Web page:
Hear Alex Marchak's views on and solutions to some of the nation's hottest
issues- with an interesting twist!
Sunday, April 22, 2012
3:08 pm edt
The Paradox of Americans: Moral Hazard or Responsibilty?
Continuing with the concept of paradoxes,
let's examine the third one: the call for smaller government mixed with the desire for government benefits. The danger of
this paradox was foreseen by our founding fathers. They understood the danger people's wants and desires posed to the stability
of a limited government based on the principles set forth in the Constitution. James Madison predicted these factions of desires
would largely keep each other in check, preventing any interest from overtaking the legislator and expanding government in
their direction. This principle largely held throughout the first hundred years of our country- until the advent and
substantial use of the specialization of congressional labor in the sub-committee system. This system of course gave way to
the modern day ability of Congressman to attach all sorts of parts to legislation, which have been lobbied for by Madison's
factions - aka interests groups!
It has become quite clear that Madison's original intent, of clashing factions resulting in only the common good,
as been abolished by the sub-committee system. As interest groups have attained their desires and needs in the form of legislation,
the size of government as grown more and more. But not only has the size and scope of government's reach expanded, in addition
new groups throughout the country have realized the ability exists to implement their respective interests. As a result more
groups will form and lobby Congress- leading to a larger more intrusive federal government. So as you can see while most Americans
call for a small government as one of our most basic values, all of us have some interest so vital to our life that we are
willing to break are own rule of limited government. Once everyone experiences this thought process we have an exploding government
trying fulfill the needs of every citizen.
What it comes down to is this: the sub-committee system has implemented a specialization
of labor in Congress, by splitting tasks on almost every aspect of Americans’ lives into small groups of representatives
to deal with. Therefore this has created an ability of Congressman to fulfill every constituent’s interests by tacking
on some small interest onto a giant bill- which may have nothing to do with the special interest being inserting during committee. In doing so this system has created a moral hazard, in that every constituent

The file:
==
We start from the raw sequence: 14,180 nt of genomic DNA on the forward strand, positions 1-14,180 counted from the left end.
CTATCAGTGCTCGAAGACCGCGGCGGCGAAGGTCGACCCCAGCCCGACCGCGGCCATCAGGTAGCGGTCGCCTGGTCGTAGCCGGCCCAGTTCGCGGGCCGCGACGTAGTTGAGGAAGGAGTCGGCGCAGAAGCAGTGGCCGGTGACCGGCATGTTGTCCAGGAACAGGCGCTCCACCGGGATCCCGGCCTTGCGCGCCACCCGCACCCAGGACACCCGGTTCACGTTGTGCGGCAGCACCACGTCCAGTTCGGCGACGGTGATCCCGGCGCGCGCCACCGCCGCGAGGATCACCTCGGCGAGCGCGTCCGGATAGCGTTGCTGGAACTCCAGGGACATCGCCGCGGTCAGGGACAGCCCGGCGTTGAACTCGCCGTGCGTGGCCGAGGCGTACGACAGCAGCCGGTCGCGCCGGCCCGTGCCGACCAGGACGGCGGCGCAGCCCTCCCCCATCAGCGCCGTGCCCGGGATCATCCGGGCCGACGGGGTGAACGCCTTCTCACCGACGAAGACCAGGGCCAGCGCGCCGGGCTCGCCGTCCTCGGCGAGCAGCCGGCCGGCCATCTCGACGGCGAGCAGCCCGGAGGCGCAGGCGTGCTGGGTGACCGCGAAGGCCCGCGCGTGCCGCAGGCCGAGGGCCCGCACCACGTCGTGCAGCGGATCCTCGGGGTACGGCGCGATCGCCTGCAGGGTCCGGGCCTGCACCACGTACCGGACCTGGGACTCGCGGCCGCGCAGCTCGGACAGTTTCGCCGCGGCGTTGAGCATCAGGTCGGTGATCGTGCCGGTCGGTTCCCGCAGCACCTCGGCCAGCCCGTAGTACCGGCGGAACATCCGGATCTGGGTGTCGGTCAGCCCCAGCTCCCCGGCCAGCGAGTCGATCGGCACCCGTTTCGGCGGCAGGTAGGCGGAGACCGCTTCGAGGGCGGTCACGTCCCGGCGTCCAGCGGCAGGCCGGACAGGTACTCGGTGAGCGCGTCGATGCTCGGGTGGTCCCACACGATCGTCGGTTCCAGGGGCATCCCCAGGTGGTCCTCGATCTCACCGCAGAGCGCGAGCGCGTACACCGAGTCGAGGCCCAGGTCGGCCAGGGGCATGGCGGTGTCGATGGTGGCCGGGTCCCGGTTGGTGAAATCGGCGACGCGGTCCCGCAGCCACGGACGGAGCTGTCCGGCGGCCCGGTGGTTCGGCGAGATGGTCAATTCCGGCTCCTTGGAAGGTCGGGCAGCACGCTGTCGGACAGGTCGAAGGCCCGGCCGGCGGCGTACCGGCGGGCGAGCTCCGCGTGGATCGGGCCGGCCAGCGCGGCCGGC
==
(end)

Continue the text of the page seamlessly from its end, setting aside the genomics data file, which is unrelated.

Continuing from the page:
sees the ability to get their respective interest achieved while not realizing the impact thier interest as had on the expansion
of government. Multiply that moral hazard by the millions of Americans that have pursued implementing legislation to address
their respective interests throughout the past decades, and you have the current deficit.
So how could we possible reverse this moral hazard or at least make it sustainable?
Aristotle said the government should be a reflection of our values, since we have elected people to rule over us with them.
Given that we must change our lives and thought processes, from the current growing conception of going to the government
to solve a problem, to self reliance to solve one's problems. If we make it our values to be fiscally responsible and forward
looking, rather than only thinking for the moment, then those values will eventually make their way to become the law of the
Monday, March 26, 2012
11:19 pm edt
The Paradox of Americans: Are
we Indivdualists, Communitarians, or One in the Same?
Previously, I introduced the concept of four paradoxes
that define Americans. Lets talk about the second paradox: Individualism versus a call to community action and patriotism.
As a tribute to the two year anniversary of the beginning of the end of our healthcare system and the coming much awaited
ruling by the Supreme Court, I thought it would be interesting to examine how this paradox relates to possibly the most heated
issue of this election cycle: Obamacare.
Now, this second paradox is truly at the heart of all the others, as it is a bit more philosophical in nature.
After all, most arguments today center around whether or not the individual is best served by being left alone, since on one's
own one will automatically assist others while assisting one's self, or is best served by being forced to help others, which
in effect help one's self by creating a better community? I want to first make clear that there is nothing wrong with self-interest-
it has feed more people than government welfare. Self Interest isn't selfishness. Selfishness implies one has no care for
someone else's feelings or well being, while self interest merely implies individuals are concentrating on pursuing their
own goals. That certainly doesn't mean a self-interested person is uncaring to others' well being, rather one must focus on
building one's own life so one day that individual can use it for the betterment of society. It's like young Americans going
to college. They are self-interested at the moment, working to get good grades and job for themselves. That doesn't mean they